Woman Who Quit $95K Job for New Life on Island Is Latest Internet Hero -- But Why?

woman on beachEver wish you could just drop everything and move to a tropical island? Well, here's someone who did. Journalist Noelle Hancock says she gave up her $95,000 job and life in New York City to move to an island and scoop ice cream.


Hancock was already living the dream, or so she thought. She'd graduated from Yale, was raking in way more money than the journalists I know earn, and living in Manhattan. Single, childless, unfettered -- and yet, not exactly happy.

But New York is a competitive city; you have to spend most of your time working to afford to live there. And a downside of living among so many ambitious people is they're often overscheduled. Sometimes I didn't see my closest friends for months at a time. Trying to negotiate a time to meet a friend for drinks was harder than getting into college (and the cocktails about as expensive).

Haha! I laugh bitterly as I throw my homemade cocktail across the room. Try spending "most of your time working to afford to live here," making a lot less, AND trying to negotiate time with your children. But I digress! Hancock felt like she had way too much screen time, and not enough real time connecting with friends and enjoying life. So she checked out.

Hancock sold everything and moved to St. John in the Virgin Islands. "It was startlingly simple to dismantle the life I'd spent a decade building," she boasts. "The hardest part was convincing myself it was OK to do something for no other reason than to change the narrative of my life."

Ah yes, the proverbial changing of one's life narrative. So this is the point in the story where every working mom looks up from her laptop and wonders what it would take to just up and leave her life and move to a tropical island. First question: Bring the kids?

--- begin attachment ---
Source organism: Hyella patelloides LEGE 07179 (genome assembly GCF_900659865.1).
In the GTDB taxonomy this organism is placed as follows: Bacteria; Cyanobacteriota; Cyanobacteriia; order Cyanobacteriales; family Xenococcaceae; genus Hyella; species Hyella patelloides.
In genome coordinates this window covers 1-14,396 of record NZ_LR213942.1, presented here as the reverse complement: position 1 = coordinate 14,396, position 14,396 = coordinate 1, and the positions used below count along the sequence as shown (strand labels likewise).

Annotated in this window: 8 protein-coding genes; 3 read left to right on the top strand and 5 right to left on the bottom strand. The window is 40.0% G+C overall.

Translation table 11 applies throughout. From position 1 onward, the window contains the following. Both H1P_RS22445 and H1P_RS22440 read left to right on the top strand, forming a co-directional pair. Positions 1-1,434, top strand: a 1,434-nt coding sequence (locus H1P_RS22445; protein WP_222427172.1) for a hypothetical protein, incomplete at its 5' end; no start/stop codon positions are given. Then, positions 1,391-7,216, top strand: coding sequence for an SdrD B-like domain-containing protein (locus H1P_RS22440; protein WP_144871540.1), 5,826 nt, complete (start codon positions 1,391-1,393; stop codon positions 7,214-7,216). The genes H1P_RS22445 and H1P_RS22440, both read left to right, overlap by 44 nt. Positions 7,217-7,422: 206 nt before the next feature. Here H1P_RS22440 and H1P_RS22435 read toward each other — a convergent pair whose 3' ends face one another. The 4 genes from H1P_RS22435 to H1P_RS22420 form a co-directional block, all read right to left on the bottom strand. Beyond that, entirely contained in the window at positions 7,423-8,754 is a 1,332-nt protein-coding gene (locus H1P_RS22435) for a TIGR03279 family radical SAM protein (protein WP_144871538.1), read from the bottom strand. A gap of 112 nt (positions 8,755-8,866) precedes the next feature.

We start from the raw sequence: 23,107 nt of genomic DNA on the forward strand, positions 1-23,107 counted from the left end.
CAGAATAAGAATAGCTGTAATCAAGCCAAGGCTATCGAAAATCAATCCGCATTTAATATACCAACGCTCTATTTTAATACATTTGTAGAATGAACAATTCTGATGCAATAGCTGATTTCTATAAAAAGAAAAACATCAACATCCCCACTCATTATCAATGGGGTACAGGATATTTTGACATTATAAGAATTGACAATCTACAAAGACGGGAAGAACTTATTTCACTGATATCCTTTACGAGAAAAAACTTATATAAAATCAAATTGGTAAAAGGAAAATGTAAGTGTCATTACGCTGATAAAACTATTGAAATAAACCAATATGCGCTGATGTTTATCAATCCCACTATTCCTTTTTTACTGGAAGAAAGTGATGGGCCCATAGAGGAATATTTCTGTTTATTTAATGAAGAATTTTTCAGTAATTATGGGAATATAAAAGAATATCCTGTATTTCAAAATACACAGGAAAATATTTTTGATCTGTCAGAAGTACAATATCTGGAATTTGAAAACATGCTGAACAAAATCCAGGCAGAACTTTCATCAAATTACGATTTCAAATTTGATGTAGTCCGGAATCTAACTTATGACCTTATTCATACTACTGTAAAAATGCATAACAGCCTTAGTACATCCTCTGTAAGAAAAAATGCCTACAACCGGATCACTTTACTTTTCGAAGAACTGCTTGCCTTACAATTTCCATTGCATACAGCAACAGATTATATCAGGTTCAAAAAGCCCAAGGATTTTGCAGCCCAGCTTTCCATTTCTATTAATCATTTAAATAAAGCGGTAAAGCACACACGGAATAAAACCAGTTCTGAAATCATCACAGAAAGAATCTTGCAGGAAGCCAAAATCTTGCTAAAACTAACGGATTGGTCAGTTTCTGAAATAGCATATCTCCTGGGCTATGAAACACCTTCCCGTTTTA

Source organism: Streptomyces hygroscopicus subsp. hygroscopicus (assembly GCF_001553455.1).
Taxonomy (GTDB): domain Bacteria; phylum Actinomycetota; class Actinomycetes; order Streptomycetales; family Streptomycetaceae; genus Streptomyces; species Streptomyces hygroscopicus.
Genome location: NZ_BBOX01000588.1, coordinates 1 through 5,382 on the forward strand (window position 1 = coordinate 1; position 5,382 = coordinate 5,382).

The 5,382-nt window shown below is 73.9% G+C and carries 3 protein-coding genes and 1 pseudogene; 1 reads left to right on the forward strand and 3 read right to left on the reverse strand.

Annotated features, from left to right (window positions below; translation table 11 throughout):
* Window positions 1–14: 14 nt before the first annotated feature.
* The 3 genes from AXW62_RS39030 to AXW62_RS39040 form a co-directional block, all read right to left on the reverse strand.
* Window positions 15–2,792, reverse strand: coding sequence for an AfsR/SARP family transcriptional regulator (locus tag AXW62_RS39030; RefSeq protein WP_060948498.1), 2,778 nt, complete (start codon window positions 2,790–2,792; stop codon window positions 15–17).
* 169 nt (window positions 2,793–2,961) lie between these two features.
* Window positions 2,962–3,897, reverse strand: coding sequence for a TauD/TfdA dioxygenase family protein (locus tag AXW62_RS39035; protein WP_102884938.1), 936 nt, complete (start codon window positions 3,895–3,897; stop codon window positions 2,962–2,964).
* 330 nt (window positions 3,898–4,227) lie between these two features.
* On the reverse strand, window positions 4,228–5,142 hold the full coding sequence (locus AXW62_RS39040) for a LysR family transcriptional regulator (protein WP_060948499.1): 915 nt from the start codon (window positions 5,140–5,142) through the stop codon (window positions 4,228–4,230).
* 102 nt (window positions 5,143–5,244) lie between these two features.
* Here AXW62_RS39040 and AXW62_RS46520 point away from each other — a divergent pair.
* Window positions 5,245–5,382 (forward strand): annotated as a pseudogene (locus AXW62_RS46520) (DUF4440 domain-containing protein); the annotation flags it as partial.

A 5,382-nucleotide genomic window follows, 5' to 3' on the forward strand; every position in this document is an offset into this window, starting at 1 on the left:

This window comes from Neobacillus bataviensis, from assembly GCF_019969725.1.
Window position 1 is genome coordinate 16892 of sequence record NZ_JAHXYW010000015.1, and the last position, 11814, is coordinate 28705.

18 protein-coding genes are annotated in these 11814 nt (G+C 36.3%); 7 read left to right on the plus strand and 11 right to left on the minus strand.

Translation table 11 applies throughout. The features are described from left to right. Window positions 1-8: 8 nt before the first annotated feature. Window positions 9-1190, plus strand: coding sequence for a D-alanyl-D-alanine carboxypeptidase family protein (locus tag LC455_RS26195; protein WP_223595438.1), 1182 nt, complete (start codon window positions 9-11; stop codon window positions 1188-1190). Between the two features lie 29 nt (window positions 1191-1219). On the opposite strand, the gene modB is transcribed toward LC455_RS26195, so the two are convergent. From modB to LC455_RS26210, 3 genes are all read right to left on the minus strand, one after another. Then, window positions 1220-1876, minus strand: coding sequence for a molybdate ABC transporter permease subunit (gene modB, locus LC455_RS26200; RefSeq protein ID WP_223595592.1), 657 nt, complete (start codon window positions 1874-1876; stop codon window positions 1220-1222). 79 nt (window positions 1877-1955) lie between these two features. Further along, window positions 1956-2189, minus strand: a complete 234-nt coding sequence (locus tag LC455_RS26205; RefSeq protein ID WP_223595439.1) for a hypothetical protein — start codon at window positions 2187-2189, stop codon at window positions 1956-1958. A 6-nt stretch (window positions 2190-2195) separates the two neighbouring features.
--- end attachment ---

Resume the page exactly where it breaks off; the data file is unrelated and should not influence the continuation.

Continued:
I'm joking! Of course bring the kids because of laws.

Oh, but good luck prying all those Legos out of your kids' hands and selling them all. How much kid crap are you going to have to bring with you? Too much. Way too much. You will have to sell extra of your stuff just to cover the shipping.

St. John has good WiFi, right? Because my son cannot live without it. We might as well try living without fresh water.

Assuming that's in place, the next question is, how are the schools? I'd like to get my son into Yale someday so he'll have the luxury of quitting his high-paying job at the age of 31 to go backpacking through outer Mongolia (seeking to change his life narrative, obvi). But that's not going to happen if the island school is crap. And I'm not up to homeschooling.

That's because I'm going to make enough money renting out my Brooklyn apartment to focus on my epic book, The Best Sex a Woman in Her 40s Can Possibly Have. Hopefully it will be a memoir.

Which reminds me -- I'll have to talk my significant other into moving to the island with me, and he's actually quite happy here in the city. He worked very hard to get where he is now. Hmm.

I'm thinking I may have to postpone this island fantasy, which is just as well. I'm not really a beach person, and I hate the way sand gets everywhere. Anyway, a paradise without my people is no paradise at all. So here's to the daily struggle to connect with family and friends, the struggle that makes that time so much more precious to this working mom.

Do you ever fantasize about moving to an island? How would you make that work for your family?


Image via © iStock.com/Mila Supinskaya 


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